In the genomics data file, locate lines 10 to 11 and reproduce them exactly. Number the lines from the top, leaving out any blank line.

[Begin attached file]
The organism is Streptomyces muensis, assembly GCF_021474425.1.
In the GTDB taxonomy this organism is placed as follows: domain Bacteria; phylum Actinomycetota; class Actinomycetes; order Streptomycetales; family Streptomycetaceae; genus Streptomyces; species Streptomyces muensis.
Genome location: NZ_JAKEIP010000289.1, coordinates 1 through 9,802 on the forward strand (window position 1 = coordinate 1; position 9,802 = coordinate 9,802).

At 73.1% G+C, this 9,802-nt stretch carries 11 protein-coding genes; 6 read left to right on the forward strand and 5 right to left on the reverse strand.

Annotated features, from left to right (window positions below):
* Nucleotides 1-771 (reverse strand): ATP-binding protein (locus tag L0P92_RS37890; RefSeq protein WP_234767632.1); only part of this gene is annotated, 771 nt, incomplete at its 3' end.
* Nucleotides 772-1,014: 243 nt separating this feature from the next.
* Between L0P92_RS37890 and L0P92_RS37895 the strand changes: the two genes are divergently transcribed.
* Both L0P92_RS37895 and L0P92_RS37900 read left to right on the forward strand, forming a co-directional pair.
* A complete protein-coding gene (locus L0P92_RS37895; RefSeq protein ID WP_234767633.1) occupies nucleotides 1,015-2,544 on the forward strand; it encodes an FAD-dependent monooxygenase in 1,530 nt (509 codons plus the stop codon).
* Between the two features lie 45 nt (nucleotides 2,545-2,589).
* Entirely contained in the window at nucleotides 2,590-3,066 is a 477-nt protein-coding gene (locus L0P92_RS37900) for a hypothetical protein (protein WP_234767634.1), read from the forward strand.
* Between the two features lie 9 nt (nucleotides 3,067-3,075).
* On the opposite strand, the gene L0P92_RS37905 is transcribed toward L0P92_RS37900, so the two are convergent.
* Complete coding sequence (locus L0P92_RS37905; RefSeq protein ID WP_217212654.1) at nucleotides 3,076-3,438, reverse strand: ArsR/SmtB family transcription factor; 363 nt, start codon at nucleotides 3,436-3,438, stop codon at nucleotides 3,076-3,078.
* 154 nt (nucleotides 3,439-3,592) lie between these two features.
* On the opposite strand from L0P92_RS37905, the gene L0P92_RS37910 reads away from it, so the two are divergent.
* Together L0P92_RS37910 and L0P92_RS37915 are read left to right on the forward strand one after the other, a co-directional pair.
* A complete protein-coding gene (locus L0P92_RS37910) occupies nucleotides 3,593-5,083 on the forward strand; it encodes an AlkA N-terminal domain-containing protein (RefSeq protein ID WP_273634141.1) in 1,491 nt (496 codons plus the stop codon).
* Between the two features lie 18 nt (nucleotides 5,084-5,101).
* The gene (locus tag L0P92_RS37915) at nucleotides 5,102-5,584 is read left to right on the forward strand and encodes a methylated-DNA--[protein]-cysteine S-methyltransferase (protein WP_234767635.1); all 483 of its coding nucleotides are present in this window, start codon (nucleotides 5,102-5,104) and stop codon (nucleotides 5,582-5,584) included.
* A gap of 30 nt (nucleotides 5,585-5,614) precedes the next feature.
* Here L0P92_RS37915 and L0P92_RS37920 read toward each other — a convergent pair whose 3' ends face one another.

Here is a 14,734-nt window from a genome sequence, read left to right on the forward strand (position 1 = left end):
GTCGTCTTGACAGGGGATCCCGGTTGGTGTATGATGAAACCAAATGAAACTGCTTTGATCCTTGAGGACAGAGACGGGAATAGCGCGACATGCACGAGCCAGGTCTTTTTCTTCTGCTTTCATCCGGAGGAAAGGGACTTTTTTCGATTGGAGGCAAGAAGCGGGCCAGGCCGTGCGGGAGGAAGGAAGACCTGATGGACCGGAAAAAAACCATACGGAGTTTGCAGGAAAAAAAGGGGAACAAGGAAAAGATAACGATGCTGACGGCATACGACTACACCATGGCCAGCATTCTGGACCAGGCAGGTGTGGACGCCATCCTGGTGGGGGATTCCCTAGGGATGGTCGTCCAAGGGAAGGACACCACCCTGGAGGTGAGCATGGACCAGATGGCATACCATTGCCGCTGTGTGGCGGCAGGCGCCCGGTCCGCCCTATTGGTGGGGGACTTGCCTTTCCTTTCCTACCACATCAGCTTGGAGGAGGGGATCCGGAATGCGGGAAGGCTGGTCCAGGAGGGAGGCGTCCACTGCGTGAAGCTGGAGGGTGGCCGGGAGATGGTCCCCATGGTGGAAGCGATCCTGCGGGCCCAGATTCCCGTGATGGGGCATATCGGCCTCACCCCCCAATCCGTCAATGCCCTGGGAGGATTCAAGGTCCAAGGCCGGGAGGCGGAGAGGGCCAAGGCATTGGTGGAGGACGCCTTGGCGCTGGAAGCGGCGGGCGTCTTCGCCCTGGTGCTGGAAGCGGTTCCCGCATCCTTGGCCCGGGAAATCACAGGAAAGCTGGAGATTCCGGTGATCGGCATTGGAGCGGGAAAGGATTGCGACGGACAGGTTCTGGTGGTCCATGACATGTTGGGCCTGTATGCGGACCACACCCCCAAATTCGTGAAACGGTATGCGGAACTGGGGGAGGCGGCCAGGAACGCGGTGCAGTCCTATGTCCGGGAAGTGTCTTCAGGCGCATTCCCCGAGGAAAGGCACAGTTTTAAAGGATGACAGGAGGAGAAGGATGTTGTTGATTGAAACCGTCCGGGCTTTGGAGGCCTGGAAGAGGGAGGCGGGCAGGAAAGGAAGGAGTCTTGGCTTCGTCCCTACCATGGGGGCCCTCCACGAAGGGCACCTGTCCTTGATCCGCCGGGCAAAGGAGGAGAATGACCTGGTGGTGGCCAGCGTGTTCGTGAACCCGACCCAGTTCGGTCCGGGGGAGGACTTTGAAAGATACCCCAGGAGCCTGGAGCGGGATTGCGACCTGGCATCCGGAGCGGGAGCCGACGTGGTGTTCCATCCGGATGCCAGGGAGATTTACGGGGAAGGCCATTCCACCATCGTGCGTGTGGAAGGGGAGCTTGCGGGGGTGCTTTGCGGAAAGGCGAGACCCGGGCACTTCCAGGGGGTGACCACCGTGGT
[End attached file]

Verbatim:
* A complete protein-coding gene (locus L0P92_RS37895; RefSeq protein ID WP_234767633.1) occupies nucleotides 1,015-2,544 on the forward strand; it encodes an FAD-dependent monooxygenase in 1,530 nt (509 codons plus the stop codon).
* Between the two features lie 45 nt (nucleotides 2,545-2,589).